White’s Pharmacy is celebrating another first with the latest robotic pill packaging machine from Script Pro, the MP 100.

The MP100 is the newest pill packaging machine, will be tested at White’s Pharmacy, so a select group of customers in Wiggins will receive the first prescriptions filled by the fully automated machine.

White’s already has a SP 200 that fills their top 200 prescriptions, which marked another first when it was acquired after moving to their third, now current location in 2008.

“It’s exciting to be the first one,” said fourth-generation pharmacist Alexandra White.

“I’m excited to offer this to the community, to keep growing, and continue my grandpa’s legacy.”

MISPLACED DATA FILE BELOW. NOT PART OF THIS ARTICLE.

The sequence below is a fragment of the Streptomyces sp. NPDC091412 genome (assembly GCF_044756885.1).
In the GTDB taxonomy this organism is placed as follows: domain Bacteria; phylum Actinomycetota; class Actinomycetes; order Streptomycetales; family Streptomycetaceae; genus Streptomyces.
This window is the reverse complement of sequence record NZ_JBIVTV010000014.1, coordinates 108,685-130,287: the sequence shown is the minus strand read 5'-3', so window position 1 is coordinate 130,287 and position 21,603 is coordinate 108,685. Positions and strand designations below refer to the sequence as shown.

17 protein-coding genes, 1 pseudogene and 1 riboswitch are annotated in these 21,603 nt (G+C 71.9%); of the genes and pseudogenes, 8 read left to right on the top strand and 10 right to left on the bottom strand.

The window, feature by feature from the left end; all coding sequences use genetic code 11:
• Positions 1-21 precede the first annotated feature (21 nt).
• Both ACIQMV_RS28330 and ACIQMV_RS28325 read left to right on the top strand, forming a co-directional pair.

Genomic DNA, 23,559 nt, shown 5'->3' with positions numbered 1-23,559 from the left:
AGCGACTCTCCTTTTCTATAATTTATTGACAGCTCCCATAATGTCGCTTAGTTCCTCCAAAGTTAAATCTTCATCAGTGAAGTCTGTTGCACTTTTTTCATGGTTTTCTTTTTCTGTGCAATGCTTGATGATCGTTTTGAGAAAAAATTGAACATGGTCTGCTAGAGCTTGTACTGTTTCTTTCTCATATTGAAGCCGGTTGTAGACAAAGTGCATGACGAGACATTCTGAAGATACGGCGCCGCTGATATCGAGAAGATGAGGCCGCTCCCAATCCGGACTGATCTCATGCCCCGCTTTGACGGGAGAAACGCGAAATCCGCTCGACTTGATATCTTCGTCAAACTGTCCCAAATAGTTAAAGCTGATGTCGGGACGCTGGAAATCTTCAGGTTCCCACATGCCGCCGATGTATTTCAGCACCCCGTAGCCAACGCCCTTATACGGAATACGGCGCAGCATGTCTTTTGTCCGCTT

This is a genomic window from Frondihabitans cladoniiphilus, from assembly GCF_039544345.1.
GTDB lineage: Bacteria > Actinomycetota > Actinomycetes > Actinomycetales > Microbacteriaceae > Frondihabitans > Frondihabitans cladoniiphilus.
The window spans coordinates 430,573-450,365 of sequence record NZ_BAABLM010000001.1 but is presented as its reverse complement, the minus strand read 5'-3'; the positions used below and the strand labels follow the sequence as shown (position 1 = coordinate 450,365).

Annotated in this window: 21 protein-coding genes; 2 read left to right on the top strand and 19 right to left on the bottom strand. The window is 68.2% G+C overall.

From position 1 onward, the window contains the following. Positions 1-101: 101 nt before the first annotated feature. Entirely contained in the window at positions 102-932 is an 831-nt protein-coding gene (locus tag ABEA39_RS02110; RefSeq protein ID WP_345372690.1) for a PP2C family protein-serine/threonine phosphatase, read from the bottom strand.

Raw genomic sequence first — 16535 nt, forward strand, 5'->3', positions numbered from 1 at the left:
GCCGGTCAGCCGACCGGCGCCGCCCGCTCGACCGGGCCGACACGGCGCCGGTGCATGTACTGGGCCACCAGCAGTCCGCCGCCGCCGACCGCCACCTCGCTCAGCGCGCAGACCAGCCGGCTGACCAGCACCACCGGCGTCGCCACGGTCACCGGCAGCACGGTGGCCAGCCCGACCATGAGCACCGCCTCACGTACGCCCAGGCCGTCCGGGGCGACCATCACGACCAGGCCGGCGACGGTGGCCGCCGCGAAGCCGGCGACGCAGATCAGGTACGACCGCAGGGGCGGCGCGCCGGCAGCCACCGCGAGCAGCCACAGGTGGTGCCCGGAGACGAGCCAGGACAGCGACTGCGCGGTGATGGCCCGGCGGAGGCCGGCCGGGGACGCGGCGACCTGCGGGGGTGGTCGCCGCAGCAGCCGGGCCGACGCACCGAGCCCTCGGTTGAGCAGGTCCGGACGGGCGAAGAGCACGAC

The first prescriptions filled through the beta-testing will be for 50 patients for nursing home clients. After the robot finishes each order, a pharmacist will hand-check each pouch to ensure every pill is accounted for and each dosage is accurate.

“All of their medicine can be in one pouch as opposed to each pill in a different bottle,” White said.

White’s Pharmacy fills hundreds of prescriptions depending on the day, so the new robot will help pharmacists fill orders faster and more efficiently.  The MP 100 will be able to package a full set of once-daily medications for each individual. At full capacity, the MP100 can package up to 54 pouches per minute or up to 3,240 pouches per hour.

In medical facilities, one or more nurses are responsible for making sure dozens of patients have the correct number of pills each day. That can get complicated when one nurse has to account for over 50 patients, White says.

The pouches allow nursing home staff to have a more efficient medication schedule.